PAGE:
The pictures slid out of the priority-mail envelope with money and several typewritten sheets. I know you probably think someone who works as a contract killer should be immune to pain, suffering and death. The pictures depicted brutal abuses of dogs and cats—something from which I was unprepared to see.
The letter began with the identifying name and contact info for the victim, and then continued: “Though your info states very specifically that no kids or animals can be involved, I hope that does not include 16-year-olds. By age 16 one should be responsible for one’s actions, and this young man clearly has seen the effects of his actions. You will find included with this letter a collection of photographs of some of his victims—the only ones I heard about.
“For example, the cat that was held down while a firework was inserted into its anus then lit … I thankfully never saw the remains. Please, look for yourself through this horror-show gallery of abuse: the dog in bandages was doused with gasoline and set on fire; the emaciated puppy was tied to a stake in the yard, with food just out of its reach. When he would strain for the food, the puppy would be beaten. The cats have been dropped from trees, shot at with BB guns, covered in Nair…”
The letter continued. I put it down and took a deep breath. Flipping through the pictures, I couldn’t believe this could be true. A 16-year-old was capable of such depravity?
Finishing the letter took me a week. On the eighth night, I burned it with the pictures. Partly because I didn’t feel safe having that kind of evidence around and partly because it made my stomach turn.
The writer was right: I resolved firmly, “No Kids, No Animals” among my victims policy. Yet, here was a dilemma I had not foreseen: A fairly innocent but inconvenient stepchild—or child standing in the way of an inheritance was what I had imagined. I was envisioning kids as innocents, but this painted a very different picture.
Could it be possible? Could I really go through with this?
I meditated on returning the money, but I wasn’t really certain how to go about doing so. Furthermore, given the way I operated, how would anyone know if I didn’t go through with it—or would anyone actually complain and ask for his or her money back? I reasoned the person wouldn’t hire someone like me if he or she wanted to draw attention to a desire for someone’s death, right?
Judith, my dear editor, I know that outside of the soap opera of Tiger Woods, you don’t follow golf and certainly not at the high-school level, but New Hanover High and Cape Fear Academy’s golf teams have a real grudge match. Remember, those two schools are populated by the children of the country-club circuit. They might not be able to change a tire, but they can bogey with the best.
As it turns out, the young man (I was now thinking of him in such terms through an effort to distance myself from the idea he was a child) in question was on the varsity golf team. He and his father golfed together frequently. I could picture them now, wandering their way through the back nine at the Cape Fear Country Club, the sun turning the sky blue-pink behind them as it began the evening’s technicolor showdown. The calm, mutual understanding and quiet they shared when I tagged along to interview them for an article for the paper was such a stark contrast to what had been in the envelope.
When I met my last victim, Sara, the description sent to me became an understatement. With Mac, I began to wonder if I had the right person. How could this clean-cut, well-mannered young man, so attentive to his father, possibly be the sadist described by the pictures and letter?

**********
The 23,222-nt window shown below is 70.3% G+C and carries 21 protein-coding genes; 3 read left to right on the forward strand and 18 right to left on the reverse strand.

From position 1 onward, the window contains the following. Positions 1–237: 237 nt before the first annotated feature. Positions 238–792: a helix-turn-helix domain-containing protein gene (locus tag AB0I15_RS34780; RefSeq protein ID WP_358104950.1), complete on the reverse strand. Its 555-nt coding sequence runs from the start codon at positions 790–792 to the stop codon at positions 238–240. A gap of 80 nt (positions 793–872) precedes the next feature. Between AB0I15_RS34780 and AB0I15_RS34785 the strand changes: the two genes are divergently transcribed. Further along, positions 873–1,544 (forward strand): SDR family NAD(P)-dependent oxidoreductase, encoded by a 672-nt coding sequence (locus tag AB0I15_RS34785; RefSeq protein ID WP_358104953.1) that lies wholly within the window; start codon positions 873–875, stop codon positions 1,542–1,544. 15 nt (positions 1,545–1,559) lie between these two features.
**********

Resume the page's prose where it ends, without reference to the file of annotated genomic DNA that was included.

They invited me for dinner at the club, but it appeared, again, to be just the two of them. “I would really like to meet the rest of the family, for the piece,” I suggested with a smile, sipping a gin and tonic.
What is it about country club bars and gin? They are the last places you can get a decent gin-based drink without it drowning in colored syrups.
After some verbal parrying from the lawyer father about how everything I needed for the article was right here, his vanity won out. He conceded to have me visit the house the following weekend. The rest of the meal returned to a fairly light-hearted exchange about golf, camaraderie and the power of quality time spent with family.
Mac, small but sturdy for his age, obviously idolized his father, who, like many high-powered lawyers, put off a larger-than-life, “high courtroom drama” air wherever he went. I don’t know about you, Judith, but I have always found that level of machismo off-putting and unsettling, which is probably exactly what it is supposed to do.
Like many small men, everything about Mac was big to make up for it; big voice and personality, the best clothes and golf clubs—everything. Having a father who reminded people of an elephant on stampede didn’t hurt either.
Whether I personally liked Mac and his dad or not, how could I possibly rob this man of his son, whom he adored?
The next week was a torment for me. I lost my appetite with the arrival of the pictures. Now, I was breaking out in a mild case of hives, and the smell of food made me nauseous. I was an itchy, unfocused wreck.
I, of course, spent time learning a lot about Mac before arranging the interview. Besides his passion for golf, he was pretty much everything I remembered from the bullies in high school. At least at Hanover they weren’t Nelson off “The Simpsons,” but the exact opposite: overly privileged, honors students, intensely cliquish, mean in the way that adolescents perfect in a group settings.
I interviewed his golf coach, who praised him thoroughly, and waxed poetic about how his team played “with one mind and one soul.” When I watched them at practice, it was clear there was an edge to Mac and the other boys. It was like they followed him more out of fear than anything. You could almost taste the bitter acidic scent of tension in the air.